Klitschko has done as well as he has because he doggedly hung on until the heavyweight division sank into a miasma of weakness, and he is not the first man to prosper under such circumstances. Both Muhammad Ali and Mike Tyson shot to the top years before the other fighters of their generation, exploding onto a heavyweight scene made up mostly of the tired old remnants of the previous generation. Klitschko out-lasted everyone in his rather average generation of heavyweights, which was followed by a generation of thoroughly mediocre heavyweights.

Klitschko vs. The Top 10 Heavyweight Greats

  1. Muhammad Ali: In some ways, Wladimir Klitschko is tailor-made for Muhammad Ali. The Greatest is faster, more mobile, has the power to dent Klitschko’s chin, a smarter fighter and was always at his best when guys came to him in a predictable fashion. He is also no stranger to tackling giants, having delivered a vicious, one-sided beating to Earnie Terrell (“What’s my name!? What’s my name!?”), who is really only one step behind Klitschko in terms of overall talent. This is not to say the fight would be easy for Ali, especially not in the opening rounds. Starting out slow, it is easy to see Ali letting Klitschko come on and bag rounds as he times the big Ukrainian. I usually imagine Klitschko tagging Ali hard in Round 2 or 3, but like a fox the hurt Ali makes a show of how hurt he was (he played possum like that often), fooling Klitschko into thinking he was faking it and not pressing the issue. Little brother Wladimir is so cautious he would fall for such a ploy easily. After that, Ali takes Klitschko’s main weapon — his jab — away from him with well-timed, lightning fast counter rights. Eventually, one of those rights staggers Klitschko, and Ali never lets him find his legs. Muhammad Ali TKO9 Wladimir Klitschko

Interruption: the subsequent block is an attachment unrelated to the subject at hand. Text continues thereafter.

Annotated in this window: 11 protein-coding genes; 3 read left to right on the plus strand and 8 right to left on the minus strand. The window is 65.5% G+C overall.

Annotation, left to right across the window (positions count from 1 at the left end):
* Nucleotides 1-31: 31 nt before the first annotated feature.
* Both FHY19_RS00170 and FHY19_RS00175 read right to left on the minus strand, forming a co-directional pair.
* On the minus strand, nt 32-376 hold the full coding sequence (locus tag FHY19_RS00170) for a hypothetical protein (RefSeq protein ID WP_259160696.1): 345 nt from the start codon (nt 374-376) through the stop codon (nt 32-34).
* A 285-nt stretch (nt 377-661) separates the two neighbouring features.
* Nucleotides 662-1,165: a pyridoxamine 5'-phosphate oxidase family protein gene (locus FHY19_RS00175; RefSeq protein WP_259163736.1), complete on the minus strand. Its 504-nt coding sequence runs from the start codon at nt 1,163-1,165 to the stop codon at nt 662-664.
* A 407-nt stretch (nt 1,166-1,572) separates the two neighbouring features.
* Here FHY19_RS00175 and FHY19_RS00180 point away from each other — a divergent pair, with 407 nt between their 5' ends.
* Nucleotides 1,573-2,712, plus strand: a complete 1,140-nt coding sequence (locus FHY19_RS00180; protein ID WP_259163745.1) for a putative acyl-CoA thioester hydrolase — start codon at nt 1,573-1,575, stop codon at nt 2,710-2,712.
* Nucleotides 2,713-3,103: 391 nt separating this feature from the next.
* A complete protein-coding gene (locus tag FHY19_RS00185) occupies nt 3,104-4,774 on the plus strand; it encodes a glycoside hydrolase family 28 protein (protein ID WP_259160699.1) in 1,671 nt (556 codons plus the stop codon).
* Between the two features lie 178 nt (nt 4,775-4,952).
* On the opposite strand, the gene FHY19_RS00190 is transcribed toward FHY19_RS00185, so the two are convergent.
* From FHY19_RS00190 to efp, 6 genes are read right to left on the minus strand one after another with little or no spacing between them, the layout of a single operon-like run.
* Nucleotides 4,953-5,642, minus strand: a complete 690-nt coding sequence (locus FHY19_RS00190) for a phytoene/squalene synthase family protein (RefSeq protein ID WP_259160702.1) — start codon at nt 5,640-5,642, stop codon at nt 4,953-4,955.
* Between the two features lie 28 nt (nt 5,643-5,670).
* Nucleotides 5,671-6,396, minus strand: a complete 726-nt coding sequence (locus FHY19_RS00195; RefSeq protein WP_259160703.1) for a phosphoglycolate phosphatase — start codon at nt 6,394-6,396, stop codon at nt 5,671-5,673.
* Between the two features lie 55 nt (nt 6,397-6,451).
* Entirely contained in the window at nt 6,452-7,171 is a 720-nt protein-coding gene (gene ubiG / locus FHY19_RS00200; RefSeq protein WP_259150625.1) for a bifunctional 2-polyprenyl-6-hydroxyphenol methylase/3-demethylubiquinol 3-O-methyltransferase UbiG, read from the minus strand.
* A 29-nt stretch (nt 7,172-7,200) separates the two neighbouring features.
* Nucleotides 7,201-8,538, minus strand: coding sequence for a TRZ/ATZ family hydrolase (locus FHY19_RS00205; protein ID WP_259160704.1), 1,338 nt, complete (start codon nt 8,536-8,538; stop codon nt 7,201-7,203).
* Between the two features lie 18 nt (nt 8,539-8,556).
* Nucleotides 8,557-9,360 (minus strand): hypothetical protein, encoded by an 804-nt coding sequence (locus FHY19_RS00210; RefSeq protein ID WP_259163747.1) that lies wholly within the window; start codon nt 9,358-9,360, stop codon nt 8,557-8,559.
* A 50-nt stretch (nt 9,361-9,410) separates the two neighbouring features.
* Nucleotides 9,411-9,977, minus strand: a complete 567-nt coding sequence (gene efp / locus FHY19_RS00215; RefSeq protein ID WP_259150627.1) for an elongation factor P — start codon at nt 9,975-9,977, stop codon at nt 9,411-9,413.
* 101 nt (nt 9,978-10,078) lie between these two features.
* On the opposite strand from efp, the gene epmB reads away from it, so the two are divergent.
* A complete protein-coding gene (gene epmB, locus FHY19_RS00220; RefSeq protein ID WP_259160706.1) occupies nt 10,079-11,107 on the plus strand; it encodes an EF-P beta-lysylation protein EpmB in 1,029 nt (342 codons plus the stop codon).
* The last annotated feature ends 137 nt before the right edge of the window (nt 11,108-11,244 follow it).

2. Joe Louis: Two things undo Joe Louis in this scenario. Joe Louis has the sheer power, offensive skills and murderous finishing prowess to make mincemeat of Klitschko given the chance, but he would almost certainly never get that chance. The Brown Bomber’s shuffling footwork and small stature would combine to make him a target for long range Klitschko pot shots all night. If Klitschko’s cautious style would hurt him against Ali, it would clinch victory for him over Louis. Wladimir Klitschko TKO11 Joe Louis.